Jazz ensemble led by Bern Nix hits Voelker Orth

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The Voelker Orth Museum will be offering up some complex jazz on Oct. 14, as the Bern Nix Trio performs in the venue’s Victorian Garden at 3 p.m. The ensemble, led by jazz guitarist Nix, moves between set compositions and improvisational experiments, promising visitors an engaging, if unpredictable, show.

Nix is probably best known as a member of saxophonist Ornette Coleman’s Prime Time band through the 1970s and 1980s, though he has gone on to a steady and successful career of his own since leaving the group in 1987.

A Manhattanite, Nix only makes occasional appearances in Queens, such as a recent show at Flushing Town Hall. The Voelker Orth show, where the trio will perform in the venue’s garden, maintained using 18th century gardening techniques, will give Queens residents a chance to catch his unique blend of formal and experimental music. Admission is $12.

“Sometimes I follow form, sometimes I don’t,” says Nix. “If you’re playing swing or bebop, you play to form. Avant garde or free music is more expressionistic, and I’ve been trying to synthesize those elements.”

When Nix first began learning jazz guitar, he started with the basic forms and standards before branching out into more free-form styles. In his performances, he incorporates jazz standards, as well as works from his albums, such as Imagination Anthem Low Barometer from 2005, and Alarms and Excursions from 1993, but leaves plenty of room for improvisation.

When discussing different forms of jazz, he maintains an open-minded outlook, and a willingness to embrace a range of influences without the need to apply specific labels.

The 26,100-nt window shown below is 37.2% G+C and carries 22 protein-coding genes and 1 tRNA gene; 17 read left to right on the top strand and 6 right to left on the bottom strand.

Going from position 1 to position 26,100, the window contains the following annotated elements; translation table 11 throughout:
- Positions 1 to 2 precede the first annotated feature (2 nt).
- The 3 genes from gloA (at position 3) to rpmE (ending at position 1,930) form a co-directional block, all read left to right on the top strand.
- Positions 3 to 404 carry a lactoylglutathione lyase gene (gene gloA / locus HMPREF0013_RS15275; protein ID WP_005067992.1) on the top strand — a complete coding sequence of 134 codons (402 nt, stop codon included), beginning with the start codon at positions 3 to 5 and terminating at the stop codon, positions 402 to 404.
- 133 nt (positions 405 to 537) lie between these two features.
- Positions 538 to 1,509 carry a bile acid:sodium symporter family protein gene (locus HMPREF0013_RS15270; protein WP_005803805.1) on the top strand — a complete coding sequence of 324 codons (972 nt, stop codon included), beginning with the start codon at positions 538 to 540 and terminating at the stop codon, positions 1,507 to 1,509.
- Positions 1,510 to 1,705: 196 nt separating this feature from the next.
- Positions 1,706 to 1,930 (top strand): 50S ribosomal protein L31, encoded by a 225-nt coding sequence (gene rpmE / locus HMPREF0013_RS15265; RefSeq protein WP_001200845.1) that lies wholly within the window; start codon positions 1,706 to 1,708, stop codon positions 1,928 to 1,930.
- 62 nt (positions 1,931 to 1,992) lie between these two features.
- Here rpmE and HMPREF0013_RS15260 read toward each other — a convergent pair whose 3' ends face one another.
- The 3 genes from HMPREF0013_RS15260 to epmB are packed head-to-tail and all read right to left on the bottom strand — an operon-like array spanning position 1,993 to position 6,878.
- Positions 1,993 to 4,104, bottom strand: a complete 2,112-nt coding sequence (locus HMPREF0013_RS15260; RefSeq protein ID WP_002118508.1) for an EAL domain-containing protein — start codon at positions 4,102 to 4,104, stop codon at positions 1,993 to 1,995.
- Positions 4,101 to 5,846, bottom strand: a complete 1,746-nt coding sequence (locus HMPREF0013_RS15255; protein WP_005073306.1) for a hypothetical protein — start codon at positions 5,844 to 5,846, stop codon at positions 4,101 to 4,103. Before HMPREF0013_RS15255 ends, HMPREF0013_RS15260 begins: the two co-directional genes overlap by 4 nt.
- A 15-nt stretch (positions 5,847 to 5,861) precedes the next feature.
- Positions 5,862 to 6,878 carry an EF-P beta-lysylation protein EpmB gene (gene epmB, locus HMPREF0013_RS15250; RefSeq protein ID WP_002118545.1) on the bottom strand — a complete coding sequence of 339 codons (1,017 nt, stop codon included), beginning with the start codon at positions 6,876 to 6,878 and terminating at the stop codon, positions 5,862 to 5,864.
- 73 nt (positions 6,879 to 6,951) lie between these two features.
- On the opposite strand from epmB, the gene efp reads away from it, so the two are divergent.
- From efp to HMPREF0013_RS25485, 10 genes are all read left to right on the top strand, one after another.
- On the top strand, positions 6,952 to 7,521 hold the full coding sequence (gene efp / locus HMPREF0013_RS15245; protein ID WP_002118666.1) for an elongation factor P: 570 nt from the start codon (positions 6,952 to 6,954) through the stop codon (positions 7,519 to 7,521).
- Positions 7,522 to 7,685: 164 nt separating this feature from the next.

“The whole thing of being a jazz player is so diverse, there are so many stylistic differences overall, especially with the guitar,” says Nix. “People came up with pop and rock and punk and R&B, so now you find a lot of people playing that. I have a traditional setup — in a way, I’ve become the old school.”

Originally from Toledo, Ohio, Nix moved to New York in 1975 — “when the city was bankrupt” — and was immediately drawn in to the downtown artist community and the loft living.

He formed the trio in the late 1980s and has had members moving in and out of the group since.

“I never thought I’d be a band leader, but it was a way to find work,” says Nix.

While Bern continues to perform as the leader of a trio — and will be doing that at the Voelker Orth show — for the last few months, the group has also recently added trumpeter Matt Lavelle for quartet shows.

“We have a similar influence, so I don’t have to explain as much to him about what I’m trying to do,” says Bern. “Having technique is one thing, but to know how to apply it in different situations is a different skill.”

Posted 10:49 pm, October 10, 2012
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